How to Know When Your Sick Child Needs A Physician’s Care
Children have young immune systems that make them susceptible to illness, especially when they enter daycare or head to school for the first time and begin to exchange germs with other kids.
Most common sickness is minor and can be easily treated at home (see GetzWell’s Guide to Managing Colds and Minor Viral Infections), while a few things require an appointment with the doctor. In this post, we’ll underline the symptoms that indicate when it’s time to get your little one to his pediatrician.
What worrisome symptoms should you look out for?
Illnesses become problematic when symptoms worsen over time, develop into bacterial complications, and/or persist in spite of treatment. Here is a list of worrisome symptoms that indicate your child should see a physician:
|– Persistent pain: sore throat, severe headache, stomachache, etc. – Earache or discharge from the ear – Coughs (without respiratory distress or wheezing) that last more than three (2) weeks OR a worsening cough
– Respiratory distress: working extra hard to breathe or breathing is fast, labored, or accompanied by unusual noises, e.g. wheezing.
– Frequent vomiting or diarrhea
|– Blood in vomit or diarrhea – Thick eye discharge that is consistent throughout the day – A stiff neck or extreme lack of energy
– The illness worsens rather than staying the same for more than three (3) days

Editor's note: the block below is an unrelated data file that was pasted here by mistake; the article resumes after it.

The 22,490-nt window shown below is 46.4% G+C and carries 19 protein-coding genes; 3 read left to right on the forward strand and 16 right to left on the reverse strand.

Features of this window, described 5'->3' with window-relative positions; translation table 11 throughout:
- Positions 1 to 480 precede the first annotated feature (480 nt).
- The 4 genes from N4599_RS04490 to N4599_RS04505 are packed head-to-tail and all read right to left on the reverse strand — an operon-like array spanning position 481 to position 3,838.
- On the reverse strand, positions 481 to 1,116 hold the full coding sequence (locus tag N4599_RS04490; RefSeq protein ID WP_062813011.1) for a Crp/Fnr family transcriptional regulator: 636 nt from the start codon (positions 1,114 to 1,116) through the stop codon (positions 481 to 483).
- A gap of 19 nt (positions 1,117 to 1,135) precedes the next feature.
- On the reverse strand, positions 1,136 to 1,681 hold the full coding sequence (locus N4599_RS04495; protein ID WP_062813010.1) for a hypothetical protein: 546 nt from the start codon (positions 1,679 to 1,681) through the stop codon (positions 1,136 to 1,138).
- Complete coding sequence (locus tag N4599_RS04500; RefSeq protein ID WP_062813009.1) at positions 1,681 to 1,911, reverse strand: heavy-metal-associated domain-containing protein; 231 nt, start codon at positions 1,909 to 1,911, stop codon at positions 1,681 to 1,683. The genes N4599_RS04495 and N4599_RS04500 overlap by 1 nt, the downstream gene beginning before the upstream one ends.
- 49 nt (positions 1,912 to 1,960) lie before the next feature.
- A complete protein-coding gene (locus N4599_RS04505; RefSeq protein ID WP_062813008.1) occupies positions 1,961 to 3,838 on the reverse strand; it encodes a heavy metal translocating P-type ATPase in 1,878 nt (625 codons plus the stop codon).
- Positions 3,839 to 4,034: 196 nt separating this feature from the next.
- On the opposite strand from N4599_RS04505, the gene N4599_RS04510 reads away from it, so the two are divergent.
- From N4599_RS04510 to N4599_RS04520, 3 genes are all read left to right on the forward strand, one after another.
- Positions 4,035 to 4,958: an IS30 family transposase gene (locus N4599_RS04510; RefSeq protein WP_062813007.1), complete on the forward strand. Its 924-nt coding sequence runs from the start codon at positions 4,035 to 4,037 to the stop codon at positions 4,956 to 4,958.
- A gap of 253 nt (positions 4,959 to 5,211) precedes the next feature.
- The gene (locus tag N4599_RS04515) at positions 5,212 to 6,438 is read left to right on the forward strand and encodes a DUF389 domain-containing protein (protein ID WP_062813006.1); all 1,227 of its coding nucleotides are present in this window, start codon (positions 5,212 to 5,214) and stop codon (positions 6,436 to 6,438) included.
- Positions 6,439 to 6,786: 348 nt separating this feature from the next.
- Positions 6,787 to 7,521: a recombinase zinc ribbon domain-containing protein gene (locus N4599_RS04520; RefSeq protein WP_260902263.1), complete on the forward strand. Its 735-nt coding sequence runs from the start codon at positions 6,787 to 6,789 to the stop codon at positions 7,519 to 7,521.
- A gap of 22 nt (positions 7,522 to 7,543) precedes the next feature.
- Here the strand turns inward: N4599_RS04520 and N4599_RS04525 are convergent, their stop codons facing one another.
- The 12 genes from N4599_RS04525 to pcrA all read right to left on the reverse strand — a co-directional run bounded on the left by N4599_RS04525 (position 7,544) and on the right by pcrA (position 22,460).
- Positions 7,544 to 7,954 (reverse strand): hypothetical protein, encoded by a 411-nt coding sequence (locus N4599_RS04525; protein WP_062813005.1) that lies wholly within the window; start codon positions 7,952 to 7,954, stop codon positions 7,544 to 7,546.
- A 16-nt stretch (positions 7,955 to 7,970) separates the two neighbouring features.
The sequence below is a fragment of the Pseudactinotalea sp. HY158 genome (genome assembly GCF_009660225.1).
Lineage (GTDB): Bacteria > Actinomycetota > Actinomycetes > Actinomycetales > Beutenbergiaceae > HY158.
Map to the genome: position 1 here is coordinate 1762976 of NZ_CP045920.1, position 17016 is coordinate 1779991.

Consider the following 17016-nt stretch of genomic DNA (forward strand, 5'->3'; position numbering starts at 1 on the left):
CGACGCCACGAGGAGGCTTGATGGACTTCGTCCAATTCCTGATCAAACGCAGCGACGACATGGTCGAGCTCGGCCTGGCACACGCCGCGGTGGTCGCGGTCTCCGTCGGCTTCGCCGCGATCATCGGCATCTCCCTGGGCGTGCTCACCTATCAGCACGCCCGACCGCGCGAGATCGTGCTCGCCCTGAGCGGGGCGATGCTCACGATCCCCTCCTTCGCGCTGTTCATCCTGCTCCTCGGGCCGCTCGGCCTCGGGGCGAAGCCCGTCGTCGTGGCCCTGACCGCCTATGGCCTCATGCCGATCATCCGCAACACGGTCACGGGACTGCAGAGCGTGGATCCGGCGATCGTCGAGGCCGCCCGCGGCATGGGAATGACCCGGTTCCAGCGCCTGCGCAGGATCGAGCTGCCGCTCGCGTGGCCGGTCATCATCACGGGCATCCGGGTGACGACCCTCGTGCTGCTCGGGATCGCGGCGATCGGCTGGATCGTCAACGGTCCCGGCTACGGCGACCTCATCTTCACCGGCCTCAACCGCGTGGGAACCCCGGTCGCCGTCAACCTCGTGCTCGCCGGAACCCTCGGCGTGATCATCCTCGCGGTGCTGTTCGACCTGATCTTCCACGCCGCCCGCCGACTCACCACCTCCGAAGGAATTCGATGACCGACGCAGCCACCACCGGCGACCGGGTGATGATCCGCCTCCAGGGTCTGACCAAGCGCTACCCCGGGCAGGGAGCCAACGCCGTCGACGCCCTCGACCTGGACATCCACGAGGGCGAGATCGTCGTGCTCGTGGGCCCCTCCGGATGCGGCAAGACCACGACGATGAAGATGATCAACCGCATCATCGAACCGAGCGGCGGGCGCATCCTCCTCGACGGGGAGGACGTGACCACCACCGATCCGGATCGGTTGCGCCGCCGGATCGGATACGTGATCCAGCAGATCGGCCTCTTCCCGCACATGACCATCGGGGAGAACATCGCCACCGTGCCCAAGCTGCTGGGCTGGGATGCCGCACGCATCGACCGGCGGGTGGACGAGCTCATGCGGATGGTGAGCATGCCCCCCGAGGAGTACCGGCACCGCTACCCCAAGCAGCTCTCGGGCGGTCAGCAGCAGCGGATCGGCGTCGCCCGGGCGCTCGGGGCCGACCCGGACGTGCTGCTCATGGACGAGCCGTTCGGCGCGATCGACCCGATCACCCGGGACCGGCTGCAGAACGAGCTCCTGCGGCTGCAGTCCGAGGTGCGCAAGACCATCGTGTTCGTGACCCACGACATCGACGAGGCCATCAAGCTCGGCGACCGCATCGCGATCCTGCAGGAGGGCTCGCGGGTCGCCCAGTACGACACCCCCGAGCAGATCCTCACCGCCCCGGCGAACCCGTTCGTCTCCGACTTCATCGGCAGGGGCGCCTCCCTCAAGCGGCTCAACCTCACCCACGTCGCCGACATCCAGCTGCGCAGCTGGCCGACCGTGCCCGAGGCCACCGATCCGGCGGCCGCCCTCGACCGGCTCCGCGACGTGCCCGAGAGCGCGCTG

– Exposure to a contagious disease, ex: mono, pertussis (whooping cough), measles, the flu, or unknown illness from recent foreign travel
When does a fever require medical attention?
In our Fever Phobia post, we explain that fevers are part of the body’s natural defense and play a role in activating the immune system and fighting against infection.
Generally, fevers only need to be treated if they cause your child discomfort. However, if your baby is less than 4 months old and has a fever, you should call your doctor right away. The following are other cases which should prompt you to call your doctor:
– If the fever lasts more than three (3) days.
– If the fever disappears for 24 hours and then returns.
– Fevers > 104 F (>40.0 C) – high fevers can cause discomfort but are harmless
– Fevers > 105 F (>40.6 C) – higher risk of bacterial infection
– Fevers > 108 F (>42.2 C) – the fever itself can be harmful
Reassuring signs that your child is in the clear.
In most cases, the way your child looks and feels is often more important than their exact temperature or symptom. If your child is still alert, interactive, curious, is drinking and urinating without complication, isn’t complaining of pain or discomfort, then most likely the illness just needs to run its course.
For ways to ease your child’s discomfort and offset their symptoms, consult our list of comfort measures, immune boosting products, and harmless treatments listed in our Guide to Managing Colds and Minor Viral Infections.
GetzWell is here to help.
If your child is experiencing any of the worrisome symptoms listed above, please give us a call us at 415.826.1701. We provide 24/7 physician access, and for members we always accommodate same day appointments for urgent and sick visits. We’ll also work closely with you to find the best treatment suited to your child’s specific needs.